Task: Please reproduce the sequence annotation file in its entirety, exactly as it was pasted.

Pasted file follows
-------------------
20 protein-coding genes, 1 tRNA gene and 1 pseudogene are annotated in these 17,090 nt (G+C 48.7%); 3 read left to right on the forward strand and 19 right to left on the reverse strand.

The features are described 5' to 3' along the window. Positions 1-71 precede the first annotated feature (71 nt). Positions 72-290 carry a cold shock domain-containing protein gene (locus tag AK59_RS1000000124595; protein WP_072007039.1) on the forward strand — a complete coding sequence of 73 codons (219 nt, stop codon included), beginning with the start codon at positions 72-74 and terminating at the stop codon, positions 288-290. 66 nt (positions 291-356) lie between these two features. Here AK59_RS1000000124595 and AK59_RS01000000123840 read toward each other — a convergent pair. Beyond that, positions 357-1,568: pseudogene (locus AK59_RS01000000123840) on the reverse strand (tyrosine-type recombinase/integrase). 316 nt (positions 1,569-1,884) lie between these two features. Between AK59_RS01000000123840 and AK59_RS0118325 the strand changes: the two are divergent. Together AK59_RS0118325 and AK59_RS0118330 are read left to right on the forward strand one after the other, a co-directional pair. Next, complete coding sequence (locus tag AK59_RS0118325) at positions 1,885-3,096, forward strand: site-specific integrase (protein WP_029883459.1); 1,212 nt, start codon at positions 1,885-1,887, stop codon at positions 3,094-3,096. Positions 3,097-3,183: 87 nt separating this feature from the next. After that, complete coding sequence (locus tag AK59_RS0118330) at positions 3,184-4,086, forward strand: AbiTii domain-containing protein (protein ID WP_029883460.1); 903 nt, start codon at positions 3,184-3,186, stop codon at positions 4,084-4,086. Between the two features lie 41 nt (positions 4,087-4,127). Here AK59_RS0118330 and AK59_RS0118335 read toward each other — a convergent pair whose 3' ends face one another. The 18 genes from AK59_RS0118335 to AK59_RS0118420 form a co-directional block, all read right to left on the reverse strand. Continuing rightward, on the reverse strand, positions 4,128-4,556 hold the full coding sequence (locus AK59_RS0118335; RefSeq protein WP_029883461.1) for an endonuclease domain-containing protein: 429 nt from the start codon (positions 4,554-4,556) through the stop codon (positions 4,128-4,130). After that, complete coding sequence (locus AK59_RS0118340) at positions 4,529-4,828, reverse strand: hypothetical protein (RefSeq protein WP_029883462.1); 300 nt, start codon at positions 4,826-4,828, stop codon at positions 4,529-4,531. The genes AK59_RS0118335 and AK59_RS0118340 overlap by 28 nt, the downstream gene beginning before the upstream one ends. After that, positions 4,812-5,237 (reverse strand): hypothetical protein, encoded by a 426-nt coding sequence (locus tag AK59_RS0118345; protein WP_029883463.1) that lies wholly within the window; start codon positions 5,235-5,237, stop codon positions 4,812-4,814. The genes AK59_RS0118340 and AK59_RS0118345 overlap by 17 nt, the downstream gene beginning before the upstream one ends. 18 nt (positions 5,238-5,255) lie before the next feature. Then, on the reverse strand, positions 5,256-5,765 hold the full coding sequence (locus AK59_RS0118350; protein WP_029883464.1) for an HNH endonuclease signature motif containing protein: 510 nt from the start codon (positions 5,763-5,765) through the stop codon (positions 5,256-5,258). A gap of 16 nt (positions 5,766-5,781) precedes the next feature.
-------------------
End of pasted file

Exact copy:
20 protein-coding genes, 1 tRNA gene and 1 pseudogene are annotated in these 17,090 nt (G+C 48.7%); 3 read left to right on the forward strand and 19 right to left on the reverse strand.

The features are described 5' to 3' along the window. Positions 1-71 precede the first annotated feature (71 nt). Positions 72-290 carry a cold shock domain-containing protein gene (locus tag AK59_RS1000000124595; protein WP_072007039.1) on the forward strand — a complete coding sequence of 73 codons (219 nt, stop codon included), beginning with the start codon at positions 72-74 and terminating at the stop codon, positions 288-290. 66 nt (positions 291-356) lie between these two features. Here AK59_RS1000000124595 and AK59_RS01000000123840 read toward each other — a convergent pair. Beyond that, positions 357-1,568: pseudogene (locus AK59_RS01000000123840) on the reverse strand (tyrosine-type recombinase/integrase). 316 nt (positions 1,569-1,884) lie between these two features. Between AK59_RS01000000123840 and AK59_RS0118325 the strand changes: the two are divergent. Together AK59_RS0118325 and AK59_RS0118330 are read left to right on the forward strand one after the other, a co-directional pair. Next, complete coding sequence (locus tag AK59_RS0118325) at positions 1,885-3,096, forward strand: site-specific integrase (protein WP_029883459.1); 1,212 nt, start codon at positions 1,885-1,887, stop codon at positions 3,094-3,096. Positions 3,097-3,183: 87 nt separating this feature from the next. After that, complete coding sequence (locus tag AK59_RS0118330) at positions 3,184-4,086, forward strand: AbiTii domain-containing protein (protein ID WP_029883460.1); 903 nt, start codon at positions 3,184-3,186, stop codon at positions 4,084-4,086. Between the two features lie 41 nt (positions 4,087-4,127). Here AK59_RS0118330 and AK59_RS0118335 read toward each other — a convergent pair whose 3' ends face one another. The 18 genes from AK59_RS0118335 to AK59_RS0118420 form a co-directional block, all read right to left on the reverse strand. Continuing rightward, on the reverse strand, positions 4,128-4,556 hold the full coding sequence (locus AK59_RS0118335; RefSeq protein WP_029883461.1) for an endonuclease domain-containing protein: 429 nt from the start codon (positions 4,554-4,556) through the stop codon (positions 4,128-4,130). After that, complete coding sequence (locus AK59_RS0118340) at positions 4,529-4,828, reverse strand: hypothetical protein (RefSeq protein WP_029883462.1); 300 nt, start codon at positions 4,826-4,828, stop codon at positions 4,529-4,531. The genes AK59_RS0118335 and AK59_RS0118340 overlap by 28 nt, the downstream gene beginning before the upstream one ends. After that, positions 4,812-5,237 (reverse strand): hypothetical protein, encoded by a 426-nt coding sequence (locus tag AK59_RS0118345; protein WP_029883463.1) that lies wholly within the window; start codon positions 5,235-5,237, stop codon positions 4,812-4,814. The genes AK59_RS0118340 and AK59_RS0118345 overlap by 17 nt, the downstream gene beginning before the upstream one ends. 18 nt (positions 5,238-5,255) lie before the next feature. Then, on the reverse strand, positions 5,256-5,765 hold the full coding sequence (locus AK59_RS0118350; protein WP_029883464.1) for an HNH endonuclease signature motif containing protein: 510 nt from the start codon (positions 5,763-5,765) through the stop codon (positions 5,256-5,258). A gap of 16 nt (positions 5,766-5,781) precedes the next feature.